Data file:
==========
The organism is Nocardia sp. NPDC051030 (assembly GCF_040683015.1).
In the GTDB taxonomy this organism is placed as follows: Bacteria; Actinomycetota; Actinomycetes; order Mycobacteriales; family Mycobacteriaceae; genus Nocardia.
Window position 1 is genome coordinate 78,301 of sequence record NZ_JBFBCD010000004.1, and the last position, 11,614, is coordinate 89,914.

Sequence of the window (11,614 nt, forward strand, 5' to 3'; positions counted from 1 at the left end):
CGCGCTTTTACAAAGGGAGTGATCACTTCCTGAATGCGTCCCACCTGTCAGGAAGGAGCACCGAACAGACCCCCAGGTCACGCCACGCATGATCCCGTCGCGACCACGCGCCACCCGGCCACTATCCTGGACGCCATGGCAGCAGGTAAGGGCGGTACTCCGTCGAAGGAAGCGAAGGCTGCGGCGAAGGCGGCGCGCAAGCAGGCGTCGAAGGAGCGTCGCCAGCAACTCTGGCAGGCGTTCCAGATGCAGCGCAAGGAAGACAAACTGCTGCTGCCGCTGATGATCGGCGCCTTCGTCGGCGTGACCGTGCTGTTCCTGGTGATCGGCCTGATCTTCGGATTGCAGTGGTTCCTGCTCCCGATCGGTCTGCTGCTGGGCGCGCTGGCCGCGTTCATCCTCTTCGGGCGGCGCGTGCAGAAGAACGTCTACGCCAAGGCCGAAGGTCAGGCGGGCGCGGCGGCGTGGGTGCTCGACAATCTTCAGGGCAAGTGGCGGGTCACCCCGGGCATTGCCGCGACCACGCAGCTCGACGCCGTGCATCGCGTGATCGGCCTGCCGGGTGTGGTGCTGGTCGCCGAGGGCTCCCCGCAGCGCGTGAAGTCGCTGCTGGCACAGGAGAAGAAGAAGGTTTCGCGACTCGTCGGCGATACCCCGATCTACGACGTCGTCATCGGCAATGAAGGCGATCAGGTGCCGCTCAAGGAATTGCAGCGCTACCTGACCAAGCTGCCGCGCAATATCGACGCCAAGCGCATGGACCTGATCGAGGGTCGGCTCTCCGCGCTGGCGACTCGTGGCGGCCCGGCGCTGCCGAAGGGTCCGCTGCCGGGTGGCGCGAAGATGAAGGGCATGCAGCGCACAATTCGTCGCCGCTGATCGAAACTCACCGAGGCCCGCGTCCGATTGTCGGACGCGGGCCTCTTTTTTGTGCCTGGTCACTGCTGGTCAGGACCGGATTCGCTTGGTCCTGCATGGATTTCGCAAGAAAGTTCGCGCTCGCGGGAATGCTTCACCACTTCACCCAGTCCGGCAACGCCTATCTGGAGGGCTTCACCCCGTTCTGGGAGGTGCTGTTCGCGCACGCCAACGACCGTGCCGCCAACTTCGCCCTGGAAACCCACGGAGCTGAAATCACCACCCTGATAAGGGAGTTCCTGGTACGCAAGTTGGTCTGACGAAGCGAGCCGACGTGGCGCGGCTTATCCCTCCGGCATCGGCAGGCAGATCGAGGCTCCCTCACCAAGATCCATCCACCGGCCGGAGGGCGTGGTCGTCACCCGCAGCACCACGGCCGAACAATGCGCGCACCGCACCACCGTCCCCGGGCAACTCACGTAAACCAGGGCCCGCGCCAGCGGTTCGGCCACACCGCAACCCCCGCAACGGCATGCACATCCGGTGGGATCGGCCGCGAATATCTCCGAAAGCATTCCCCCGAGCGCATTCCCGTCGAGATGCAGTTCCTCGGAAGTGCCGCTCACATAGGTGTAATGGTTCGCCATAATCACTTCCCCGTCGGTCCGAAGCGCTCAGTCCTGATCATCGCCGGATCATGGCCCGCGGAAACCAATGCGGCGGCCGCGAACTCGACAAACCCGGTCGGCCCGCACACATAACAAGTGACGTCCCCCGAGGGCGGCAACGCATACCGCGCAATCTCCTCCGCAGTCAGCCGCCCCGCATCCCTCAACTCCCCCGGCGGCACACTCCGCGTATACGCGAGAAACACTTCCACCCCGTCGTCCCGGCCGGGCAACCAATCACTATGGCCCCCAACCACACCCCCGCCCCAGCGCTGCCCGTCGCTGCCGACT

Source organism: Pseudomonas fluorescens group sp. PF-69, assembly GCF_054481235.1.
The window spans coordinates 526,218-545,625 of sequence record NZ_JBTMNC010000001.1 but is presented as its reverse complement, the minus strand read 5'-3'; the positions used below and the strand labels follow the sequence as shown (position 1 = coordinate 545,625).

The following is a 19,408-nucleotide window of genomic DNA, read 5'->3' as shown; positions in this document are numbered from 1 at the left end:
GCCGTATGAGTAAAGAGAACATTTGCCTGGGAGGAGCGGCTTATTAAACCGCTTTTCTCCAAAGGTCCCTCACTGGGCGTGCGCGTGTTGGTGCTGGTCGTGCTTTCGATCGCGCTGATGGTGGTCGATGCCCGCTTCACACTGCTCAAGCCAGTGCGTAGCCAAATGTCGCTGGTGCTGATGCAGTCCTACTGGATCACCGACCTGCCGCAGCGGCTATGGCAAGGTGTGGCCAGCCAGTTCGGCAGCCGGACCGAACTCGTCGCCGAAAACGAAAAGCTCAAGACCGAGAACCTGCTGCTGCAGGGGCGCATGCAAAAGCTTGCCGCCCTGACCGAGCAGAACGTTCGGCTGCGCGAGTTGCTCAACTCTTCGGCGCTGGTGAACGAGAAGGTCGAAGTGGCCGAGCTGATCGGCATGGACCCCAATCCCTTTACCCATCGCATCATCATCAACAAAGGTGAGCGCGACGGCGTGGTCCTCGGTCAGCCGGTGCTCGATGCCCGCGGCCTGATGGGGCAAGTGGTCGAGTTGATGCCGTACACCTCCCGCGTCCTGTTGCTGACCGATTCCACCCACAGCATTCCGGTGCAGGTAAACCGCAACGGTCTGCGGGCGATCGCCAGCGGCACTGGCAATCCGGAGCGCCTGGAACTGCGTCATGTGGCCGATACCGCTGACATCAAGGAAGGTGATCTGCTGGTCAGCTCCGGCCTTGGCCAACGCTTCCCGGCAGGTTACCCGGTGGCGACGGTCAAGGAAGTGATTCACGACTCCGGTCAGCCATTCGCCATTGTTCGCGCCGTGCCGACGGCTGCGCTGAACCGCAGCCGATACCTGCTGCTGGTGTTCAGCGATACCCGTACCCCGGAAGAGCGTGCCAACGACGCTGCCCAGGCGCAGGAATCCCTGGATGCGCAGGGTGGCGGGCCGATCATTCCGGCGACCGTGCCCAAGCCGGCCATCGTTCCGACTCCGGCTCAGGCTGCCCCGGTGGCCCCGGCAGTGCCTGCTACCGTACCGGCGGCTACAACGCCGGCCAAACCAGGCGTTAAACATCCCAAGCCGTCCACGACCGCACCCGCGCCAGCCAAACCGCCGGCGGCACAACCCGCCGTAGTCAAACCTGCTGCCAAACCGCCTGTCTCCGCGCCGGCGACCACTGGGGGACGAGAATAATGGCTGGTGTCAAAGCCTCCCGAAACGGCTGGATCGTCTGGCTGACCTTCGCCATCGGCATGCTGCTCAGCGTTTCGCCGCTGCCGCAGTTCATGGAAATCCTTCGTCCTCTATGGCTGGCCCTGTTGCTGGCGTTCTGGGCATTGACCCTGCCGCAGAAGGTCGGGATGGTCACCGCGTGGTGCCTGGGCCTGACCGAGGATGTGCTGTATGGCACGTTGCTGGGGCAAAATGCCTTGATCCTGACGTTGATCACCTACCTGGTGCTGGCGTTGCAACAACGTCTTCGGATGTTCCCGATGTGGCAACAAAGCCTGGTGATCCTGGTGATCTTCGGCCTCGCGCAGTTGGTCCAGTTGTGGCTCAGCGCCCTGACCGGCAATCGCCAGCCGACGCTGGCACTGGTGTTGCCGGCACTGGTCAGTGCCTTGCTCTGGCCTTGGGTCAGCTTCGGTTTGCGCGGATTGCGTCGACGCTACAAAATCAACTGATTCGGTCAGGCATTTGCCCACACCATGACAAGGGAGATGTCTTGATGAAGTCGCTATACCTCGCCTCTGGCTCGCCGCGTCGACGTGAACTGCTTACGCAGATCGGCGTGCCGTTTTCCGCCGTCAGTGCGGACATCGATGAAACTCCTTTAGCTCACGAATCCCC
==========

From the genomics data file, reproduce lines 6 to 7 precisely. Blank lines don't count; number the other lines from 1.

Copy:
Source organism: Pseudomonas fluorescens group sp. PF-69, assembly GCF_054481235.1.
The window spans coordinates 526,218-545,625 of sequence record NZ_JBTMNC010000001.1 but is presented as its reverse complement, the minus strand read 5'-3'; the positions used below and the strand labels follow the sequence as shown (position 1 = coordinate 545,625).